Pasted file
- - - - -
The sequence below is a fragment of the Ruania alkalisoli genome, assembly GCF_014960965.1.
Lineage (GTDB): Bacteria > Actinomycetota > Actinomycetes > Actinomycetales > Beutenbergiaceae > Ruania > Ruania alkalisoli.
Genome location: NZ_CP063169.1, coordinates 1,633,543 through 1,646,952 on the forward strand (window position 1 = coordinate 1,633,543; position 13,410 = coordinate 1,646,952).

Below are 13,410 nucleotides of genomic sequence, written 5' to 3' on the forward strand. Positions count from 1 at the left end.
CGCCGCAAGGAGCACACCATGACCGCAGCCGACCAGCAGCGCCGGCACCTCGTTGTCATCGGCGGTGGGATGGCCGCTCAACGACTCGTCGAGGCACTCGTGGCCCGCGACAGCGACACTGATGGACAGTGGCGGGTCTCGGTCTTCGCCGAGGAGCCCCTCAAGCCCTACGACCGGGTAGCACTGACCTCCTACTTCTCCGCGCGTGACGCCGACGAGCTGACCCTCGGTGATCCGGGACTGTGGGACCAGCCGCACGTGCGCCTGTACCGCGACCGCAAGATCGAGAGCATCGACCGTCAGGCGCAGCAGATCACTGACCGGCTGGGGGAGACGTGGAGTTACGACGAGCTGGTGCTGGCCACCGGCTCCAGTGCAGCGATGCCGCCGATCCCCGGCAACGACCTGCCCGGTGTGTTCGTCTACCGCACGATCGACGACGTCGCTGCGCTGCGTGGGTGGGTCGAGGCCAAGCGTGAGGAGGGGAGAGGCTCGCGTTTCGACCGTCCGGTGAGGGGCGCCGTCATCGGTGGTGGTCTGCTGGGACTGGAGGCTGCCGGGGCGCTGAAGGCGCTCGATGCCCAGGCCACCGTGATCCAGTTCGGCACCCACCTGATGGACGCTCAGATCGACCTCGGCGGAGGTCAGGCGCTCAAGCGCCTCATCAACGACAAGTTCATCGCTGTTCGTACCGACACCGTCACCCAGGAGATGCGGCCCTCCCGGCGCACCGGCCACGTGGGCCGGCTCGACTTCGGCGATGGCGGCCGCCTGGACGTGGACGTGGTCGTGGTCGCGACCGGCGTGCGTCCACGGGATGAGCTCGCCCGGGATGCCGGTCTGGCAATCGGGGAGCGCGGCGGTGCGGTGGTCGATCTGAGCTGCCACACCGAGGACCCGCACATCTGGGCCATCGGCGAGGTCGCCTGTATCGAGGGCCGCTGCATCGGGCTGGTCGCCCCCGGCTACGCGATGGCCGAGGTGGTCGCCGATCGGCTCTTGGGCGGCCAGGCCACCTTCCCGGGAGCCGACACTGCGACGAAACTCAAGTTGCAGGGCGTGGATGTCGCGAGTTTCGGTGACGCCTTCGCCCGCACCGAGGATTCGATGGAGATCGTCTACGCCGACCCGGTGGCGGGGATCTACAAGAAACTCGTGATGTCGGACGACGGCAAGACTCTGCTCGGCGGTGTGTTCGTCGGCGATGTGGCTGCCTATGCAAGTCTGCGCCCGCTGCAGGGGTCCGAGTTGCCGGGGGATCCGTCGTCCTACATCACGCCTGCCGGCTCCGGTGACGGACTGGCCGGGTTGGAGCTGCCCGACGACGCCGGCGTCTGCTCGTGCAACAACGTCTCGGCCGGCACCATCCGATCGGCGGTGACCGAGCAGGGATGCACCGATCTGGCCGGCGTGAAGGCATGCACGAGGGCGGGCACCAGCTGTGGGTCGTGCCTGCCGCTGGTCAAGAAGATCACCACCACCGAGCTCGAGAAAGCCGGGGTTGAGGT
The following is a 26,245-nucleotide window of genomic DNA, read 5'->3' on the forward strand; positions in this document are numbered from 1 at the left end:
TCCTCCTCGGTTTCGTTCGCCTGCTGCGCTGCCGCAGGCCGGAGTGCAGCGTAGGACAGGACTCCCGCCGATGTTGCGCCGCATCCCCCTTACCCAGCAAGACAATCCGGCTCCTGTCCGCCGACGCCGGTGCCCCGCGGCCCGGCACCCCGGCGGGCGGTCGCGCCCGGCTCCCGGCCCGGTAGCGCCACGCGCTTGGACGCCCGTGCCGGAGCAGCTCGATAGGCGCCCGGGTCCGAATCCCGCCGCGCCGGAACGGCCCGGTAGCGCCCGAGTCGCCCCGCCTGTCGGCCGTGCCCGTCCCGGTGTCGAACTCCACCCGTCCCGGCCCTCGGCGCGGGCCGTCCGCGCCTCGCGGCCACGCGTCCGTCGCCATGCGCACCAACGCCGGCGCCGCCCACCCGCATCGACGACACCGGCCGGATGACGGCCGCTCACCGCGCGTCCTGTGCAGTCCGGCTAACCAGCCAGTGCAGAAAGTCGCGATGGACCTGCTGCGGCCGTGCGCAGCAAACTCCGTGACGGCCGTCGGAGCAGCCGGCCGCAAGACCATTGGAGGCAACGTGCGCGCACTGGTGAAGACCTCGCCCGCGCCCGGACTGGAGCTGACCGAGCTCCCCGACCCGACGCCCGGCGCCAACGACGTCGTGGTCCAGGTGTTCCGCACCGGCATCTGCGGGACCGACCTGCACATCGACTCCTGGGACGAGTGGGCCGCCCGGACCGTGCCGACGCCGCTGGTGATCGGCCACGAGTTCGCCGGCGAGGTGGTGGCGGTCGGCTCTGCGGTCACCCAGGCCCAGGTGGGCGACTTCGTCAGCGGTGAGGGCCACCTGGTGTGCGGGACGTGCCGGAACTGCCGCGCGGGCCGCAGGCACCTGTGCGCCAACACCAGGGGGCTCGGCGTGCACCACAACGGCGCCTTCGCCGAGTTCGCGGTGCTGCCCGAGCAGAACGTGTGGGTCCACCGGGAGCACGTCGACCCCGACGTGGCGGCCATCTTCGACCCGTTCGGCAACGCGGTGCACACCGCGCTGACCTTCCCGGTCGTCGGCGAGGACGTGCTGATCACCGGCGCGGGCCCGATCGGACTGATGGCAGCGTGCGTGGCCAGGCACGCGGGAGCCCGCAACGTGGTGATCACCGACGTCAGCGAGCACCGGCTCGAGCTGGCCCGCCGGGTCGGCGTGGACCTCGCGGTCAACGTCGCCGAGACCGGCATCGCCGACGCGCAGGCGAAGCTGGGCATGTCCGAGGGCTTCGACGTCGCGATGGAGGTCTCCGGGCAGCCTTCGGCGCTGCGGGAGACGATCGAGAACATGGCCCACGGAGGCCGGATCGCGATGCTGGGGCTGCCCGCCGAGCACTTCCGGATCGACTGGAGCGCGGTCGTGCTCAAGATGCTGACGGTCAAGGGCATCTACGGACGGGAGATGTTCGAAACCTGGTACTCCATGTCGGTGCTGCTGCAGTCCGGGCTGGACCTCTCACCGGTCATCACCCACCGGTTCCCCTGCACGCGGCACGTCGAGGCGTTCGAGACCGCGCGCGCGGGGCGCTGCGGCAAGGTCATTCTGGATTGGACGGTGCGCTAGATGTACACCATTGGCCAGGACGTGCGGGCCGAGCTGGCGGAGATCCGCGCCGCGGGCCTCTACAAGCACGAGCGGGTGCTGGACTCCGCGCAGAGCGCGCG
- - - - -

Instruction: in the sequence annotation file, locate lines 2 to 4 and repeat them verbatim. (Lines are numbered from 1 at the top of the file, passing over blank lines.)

Lineage (GTDB): Bacteria > Actinomycetota > Actinomycetes > Actinomycetales > Beutenbergiaceae > Ruania > Ruania alkalisoli.
Genome location: NZ_CP063169.1, coordinates 1,633,543 through 1,646,952 on the forward strand (window position 1 = coordinate 1,633,543; position 13,410 = coordinate 1,646,952).

Below are 13,410 nucleotides of genomic sequence, written 5' to 3' on the forward strand. Positions count from 1 at the left end.